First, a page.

A $74 Million Big Deal in Downtown Naples
NAPLES, Fla. - It’s a big deal.
It’s one of the biggest deals David Stevens, a principal with Naples-based Investment Properties Corp., has ever brokered.
How big a deal? Seven buildings and a parking lot on Fifth Avenue South in downtown Naples fetched $74.35 million.
Hoffmann Commercial Real Estate, an established real estate holding company headquartered in St. Louis, Missouri, purchased the property on Friday, free and clear of its existing debt. The rapidly growing family-owned company, with a diverse portfolio, has local ties. Its founder David Hoffmann, and his wife Jerri, live in Naples.
Hoffmann is already eyeing other buildings to purchase on Fifth Avenue.
“Our plan is to get as many buildings as we can in that area. We are a big believer in the area,” David Hoffmann said.
Most of the buildings the Hoffmanns purchased are three stories, with residences on top, and several are anchored by banks, including Wells Fargo and TD.
“These are highly stable trophy properties on one of the best known addresses in Southwest Florida — Fifth Avenue South. The objective, it seems, was to purchase these for the prestige of ownership, the high stability of income and the upside that comes with assets of this character,” said Stevens, who represented the buyer.
David Hoffmann agreed. The property was attractive for many reasons, he said, the first being the street is “world famous.” He also liked that there’s an active merchant group promoting the street.
His son, Greg Hoffmann, a principal in the real estate company, said positive press about the street also got their attention, with top rankings for its shopping and dining coming from the likes of USA Today and TripAdvisor.
“There is a vibrant community of restaurants. Restaurants are world class and the retailers are amazing. It’s just a really unique part of the world,” he said.
The Hoffmanns are already in talks with upscale retailers and high-end restaurants they hope to lure to the trendy street. As for the restaurants, two of those deals could be inked this week.
The company plans to add outdoor sculptures at all of its buildings in downtown Naples — and possibly to open a movie theater.
About six months ago, David Hoffmann said he was handed a marketing flier for the Naples property by a neighbor who knew he was involved in real estate.
Holliday Fenoglio Fowler LP, known for short as HFF, marketed the property for sale, along with the Courtelis Co. in Miami, which handled leasing and management services for the last owners.
The seller was Naples Fifth Avenue Holdings LLC, based in Miami, whose principals include Jose Hevia and Trish Blasi.
The same properties previously sold for $53 million in 2013, Collier County property records show. BlackRock, a New York-based global investment, risk and advisory company, sold them at a deep discount — after paying $77.5 million for them back in 2007.
The properties that changed hands are: 305 Fifth Avenue S., 365 Fifth Avenue S., 375 Fifth Avenue S., 405 Fifth Avenue S., 625 Fifth Avenue S., 780 Fifth Avenue S. and 900 Fifth Avenue S., along with a lot at Fourth Avenue South and Fourth Street South.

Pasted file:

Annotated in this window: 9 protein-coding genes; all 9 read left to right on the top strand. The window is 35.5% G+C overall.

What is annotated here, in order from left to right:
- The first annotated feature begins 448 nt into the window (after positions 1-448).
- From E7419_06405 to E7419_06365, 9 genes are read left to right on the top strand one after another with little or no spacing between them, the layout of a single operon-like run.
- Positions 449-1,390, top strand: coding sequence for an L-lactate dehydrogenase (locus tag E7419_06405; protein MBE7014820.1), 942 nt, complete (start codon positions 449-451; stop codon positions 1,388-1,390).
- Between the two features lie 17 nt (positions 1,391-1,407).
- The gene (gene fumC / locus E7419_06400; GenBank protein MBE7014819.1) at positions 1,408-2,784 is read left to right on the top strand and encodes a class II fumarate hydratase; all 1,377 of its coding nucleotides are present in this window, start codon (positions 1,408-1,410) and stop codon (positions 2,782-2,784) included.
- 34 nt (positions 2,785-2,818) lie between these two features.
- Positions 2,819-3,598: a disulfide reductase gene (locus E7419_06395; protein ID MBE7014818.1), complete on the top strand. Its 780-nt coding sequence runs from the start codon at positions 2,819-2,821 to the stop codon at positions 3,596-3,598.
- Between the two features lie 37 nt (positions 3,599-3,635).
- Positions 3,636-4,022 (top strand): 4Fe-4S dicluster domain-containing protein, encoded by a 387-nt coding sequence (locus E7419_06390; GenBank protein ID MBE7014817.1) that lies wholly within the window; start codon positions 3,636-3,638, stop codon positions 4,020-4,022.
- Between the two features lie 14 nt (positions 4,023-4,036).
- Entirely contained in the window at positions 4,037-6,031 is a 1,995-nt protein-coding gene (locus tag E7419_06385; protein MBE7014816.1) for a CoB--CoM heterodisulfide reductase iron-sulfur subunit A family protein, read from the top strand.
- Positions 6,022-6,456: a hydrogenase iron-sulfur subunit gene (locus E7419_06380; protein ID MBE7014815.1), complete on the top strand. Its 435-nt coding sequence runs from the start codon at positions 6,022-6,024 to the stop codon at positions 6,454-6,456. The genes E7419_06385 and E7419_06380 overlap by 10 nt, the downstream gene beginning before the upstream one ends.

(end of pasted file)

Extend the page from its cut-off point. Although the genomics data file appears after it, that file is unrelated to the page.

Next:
According to HFF, the buildings are 86.2 percent leased to tenants that include Berkshire Hathaway Real Estate, PNC Bank, SunTrust Bank, Starbucks, Tervis Tumbler and Provident Jewelry.
The seven buildings have 73,523 square feet of street-level retail and 48,753 square feet of offices. The lot, spanning 1.1 acres, has 115 parking spots, but the Hoffmanns already have plans to build condominiums there and possibly a small movie theater.
“We think the demographics of Florida, in particular of Naples, are going to continue to force growth,” David Hoffmann said. “And we think these are great areas to own commercial real estate in because of these demographics. We see Naples as a growing area, and continuing to be a growing area.”
The seven buildings were developed by Jack Antaramian, who died earlier this year. Antaramian, a Naples resident, was credited with helping turn the struggling Fifth Avenue South around, following the plan first laid out in the 1990s by Miami-based planner Andres Duany for mixed-use development, with a combination of retail shops, residences and offices along the street.
When Antaramian sold the properties, he told a Naples Daily News reporter, “Sometimes, people just make you a deal you can’t refuse. I think in anybody’s book nearly $80 million is a lot of money.”
At one time, Antaramian proposed building a parking garage with condominiums over top on what is now a street-level parking lot, but those plans stirred controversy.
With its latest purchase, Hoffmann arguably becomes one of the largest landlords on Fifth Avenue. The company also owns 680 Fifth Avenue S., anchored by Chase Bank, which it purchased earlier this year.
Hoffmann has now amassed real estate in three downtown areas including the North Shore of Chicago and Avon, nestled at the base of the Beaver Creek in Colorado, where it owns most of the commercial property in the older part of town.
Hoffmann isn’t the only investor eyeing Fifth Avenue South. At least two more properties on the street are expected to change hands soon, with another buyer about to close on a contract, said Stevens with Investment Properties Corp. He estimates the value of those two sales at $25 million, which would bring the total transactions to about $100 million in a matter of weeks.
“You are having this big changing of the guard,” Stevens said. “Think about it. That is a big chunk of the street.”